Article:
In a classic case of blame the victim decision-making, Fair Work Australia has upheld a decision to reinstate a worker who used Facebook to seriously denigrate and abuse his managers and his company. A full bench on appeal has effectively said that grossly abusing mangers on Facebook was OK because the employee was “older” and ignorant of the broadcast capacity of social networking sites. Also, because Linfox “didn’t have a social networking policy” the company was partly to blame.
The full bench took pity on the employee because of his age and length of service, yet failed completely to see that someone of his age and experience ought to know better than to have behaved so appallingly, and offensively in the first place.
The employee either posted, or left in place “friends” posts, such charming comments as calling a Muslim manager “bacon-hater” and alleging a female manager slept her way to the top. There was more of a similar ilk.
This case potentially sends a message that an employee is “forgiven” by the tribunal, for gross behaviour which in any other aspect of life would not be tolerated. The decision seems to send a message it is OK to abuse your managers using Facebook and for an employee to suggest that a female manager has advanced through the ranks because she granted sexual favours to others is OK. To ridicule another religion and a manager’s religious beliefs is OK. It is not serious enough to warrant dismissal. Instead, the employee should be reinstated with benefits. The fact that the comments showed the employee had no respect for his management was no impediment to the future of the relationship, according to FWA.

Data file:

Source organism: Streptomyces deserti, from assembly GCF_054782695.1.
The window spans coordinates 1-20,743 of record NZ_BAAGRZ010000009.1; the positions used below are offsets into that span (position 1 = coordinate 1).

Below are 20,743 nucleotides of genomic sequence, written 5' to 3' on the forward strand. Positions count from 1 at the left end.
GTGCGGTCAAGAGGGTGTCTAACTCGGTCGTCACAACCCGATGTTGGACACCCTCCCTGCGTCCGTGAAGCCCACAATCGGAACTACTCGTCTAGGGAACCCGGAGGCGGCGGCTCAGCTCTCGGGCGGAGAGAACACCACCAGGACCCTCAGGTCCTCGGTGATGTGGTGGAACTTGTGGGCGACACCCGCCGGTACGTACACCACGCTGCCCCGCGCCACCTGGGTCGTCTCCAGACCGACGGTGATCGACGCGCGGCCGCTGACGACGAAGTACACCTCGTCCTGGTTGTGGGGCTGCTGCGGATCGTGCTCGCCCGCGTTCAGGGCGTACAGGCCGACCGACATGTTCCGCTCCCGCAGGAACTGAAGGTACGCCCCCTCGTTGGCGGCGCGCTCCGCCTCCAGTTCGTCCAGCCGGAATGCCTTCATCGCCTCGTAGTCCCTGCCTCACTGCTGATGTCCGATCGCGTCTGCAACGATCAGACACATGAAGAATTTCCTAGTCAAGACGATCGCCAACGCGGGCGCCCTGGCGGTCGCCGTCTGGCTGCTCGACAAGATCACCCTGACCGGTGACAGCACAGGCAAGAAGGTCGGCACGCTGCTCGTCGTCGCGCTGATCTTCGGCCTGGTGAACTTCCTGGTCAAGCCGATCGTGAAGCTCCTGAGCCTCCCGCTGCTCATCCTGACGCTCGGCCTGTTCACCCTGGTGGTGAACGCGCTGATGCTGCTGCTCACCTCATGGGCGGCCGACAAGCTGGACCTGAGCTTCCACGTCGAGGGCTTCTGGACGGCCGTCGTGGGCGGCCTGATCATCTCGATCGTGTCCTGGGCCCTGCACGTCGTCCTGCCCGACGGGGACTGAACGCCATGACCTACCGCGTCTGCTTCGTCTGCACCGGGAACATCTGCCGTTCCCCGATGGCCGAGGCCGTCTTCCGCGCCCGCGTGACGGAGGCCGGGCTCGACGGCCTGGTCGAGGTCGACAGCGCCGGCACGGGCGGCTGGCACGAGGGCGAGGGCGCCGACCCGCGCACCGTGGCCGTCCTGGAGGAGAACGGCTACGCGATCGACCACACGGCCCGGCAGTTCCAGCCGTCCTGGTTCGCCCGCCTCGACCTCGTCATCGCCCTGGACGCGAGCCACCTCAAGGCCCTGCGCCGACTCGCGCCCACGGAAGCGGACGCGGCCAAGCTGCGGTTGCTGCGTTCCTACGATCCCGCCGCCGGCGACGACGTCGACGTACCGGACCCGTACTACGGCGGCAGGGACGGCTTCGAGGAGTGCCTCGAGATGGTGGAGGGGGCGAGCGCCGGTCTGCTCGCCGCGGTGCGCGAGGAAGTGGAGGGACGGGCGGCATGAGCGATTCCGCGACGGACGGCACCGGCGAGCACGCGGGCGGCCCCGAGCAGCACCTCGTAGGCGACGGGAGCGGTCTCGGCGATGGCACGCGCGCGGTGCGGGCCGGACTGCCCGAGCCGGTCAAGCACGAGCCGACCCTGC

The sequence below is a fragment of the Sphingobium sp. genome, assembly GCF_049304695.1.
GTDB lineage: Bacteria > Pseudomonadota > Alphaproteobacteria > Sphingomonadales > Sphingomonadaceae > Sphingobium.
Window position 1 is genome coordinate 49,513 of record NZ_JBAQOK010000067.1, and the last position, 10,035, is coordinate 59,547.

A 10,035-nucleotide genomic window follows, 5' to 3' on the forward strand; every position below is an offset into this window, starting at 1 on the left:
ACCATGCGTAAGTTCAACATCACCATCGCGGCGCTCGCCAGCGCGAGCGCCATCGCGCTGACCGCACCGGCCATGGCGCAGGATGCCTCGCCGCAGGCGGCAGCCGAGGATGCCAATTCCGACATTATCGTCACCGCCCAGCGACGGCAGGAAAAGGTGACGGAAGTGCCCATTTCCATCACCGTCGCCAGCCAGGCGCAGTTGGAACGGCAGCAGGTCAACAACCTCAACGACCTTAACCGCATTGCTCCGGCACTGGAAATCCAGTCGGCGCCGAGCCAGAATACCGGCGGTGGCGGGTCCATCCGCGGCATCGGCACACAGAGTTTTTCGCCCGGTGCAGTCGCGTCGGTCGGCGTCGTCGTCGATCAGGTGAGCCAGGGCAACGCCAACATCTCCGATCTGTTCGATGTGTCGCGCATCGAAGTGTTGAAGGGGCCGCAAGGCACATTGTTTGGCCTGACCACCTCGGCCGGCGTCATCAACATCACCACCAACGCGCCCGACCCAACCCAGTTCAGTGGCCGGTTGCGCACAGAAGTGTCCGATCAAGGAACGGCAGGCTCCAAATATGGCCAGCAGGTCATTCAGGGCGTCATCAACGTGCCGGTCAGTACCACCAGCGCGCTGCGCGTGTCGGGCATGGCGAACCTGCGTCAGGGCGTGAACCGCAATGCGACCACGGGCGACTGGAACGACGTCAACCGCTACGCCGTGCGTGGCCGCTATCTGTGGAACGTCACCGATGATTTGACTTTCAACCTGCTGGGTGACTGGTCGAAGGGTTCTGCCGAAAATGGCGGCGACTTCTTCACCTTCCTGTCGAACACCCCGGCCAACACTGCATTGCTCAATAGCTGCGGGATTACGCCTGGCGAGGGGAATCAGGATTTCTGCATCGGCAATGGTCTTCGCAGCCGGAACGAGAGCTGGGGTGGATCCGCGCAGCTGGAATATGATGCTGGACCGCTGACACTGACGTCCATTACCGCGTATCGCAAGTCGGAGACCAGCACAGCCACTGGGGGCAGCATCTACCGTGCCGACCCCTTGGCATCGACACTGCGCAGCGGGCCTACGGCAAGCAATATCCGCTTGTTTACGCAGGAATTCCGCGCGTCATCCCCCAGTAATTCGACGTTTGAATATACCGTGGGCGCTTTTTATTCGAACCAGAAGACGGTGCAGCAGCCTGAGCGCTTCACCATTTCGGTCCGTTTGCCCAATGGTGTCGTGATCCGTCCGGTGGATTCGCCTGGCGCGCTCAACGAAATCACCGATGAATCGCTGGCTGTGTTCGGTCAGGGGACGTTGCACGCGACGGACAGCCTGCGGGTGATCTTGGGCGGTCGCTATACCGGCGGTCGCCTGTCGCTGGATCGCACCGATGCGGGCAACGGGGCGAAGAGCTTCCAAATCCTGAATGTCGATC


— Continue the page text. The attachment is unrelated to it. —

This case highlights to employers that as long as the law is about what someone thinks is fair or unfair, employers can never be certain their actions will be left undisturbed by this tribunal. Even racial, cultural, sexist and religious abuse were of no consequence in this case.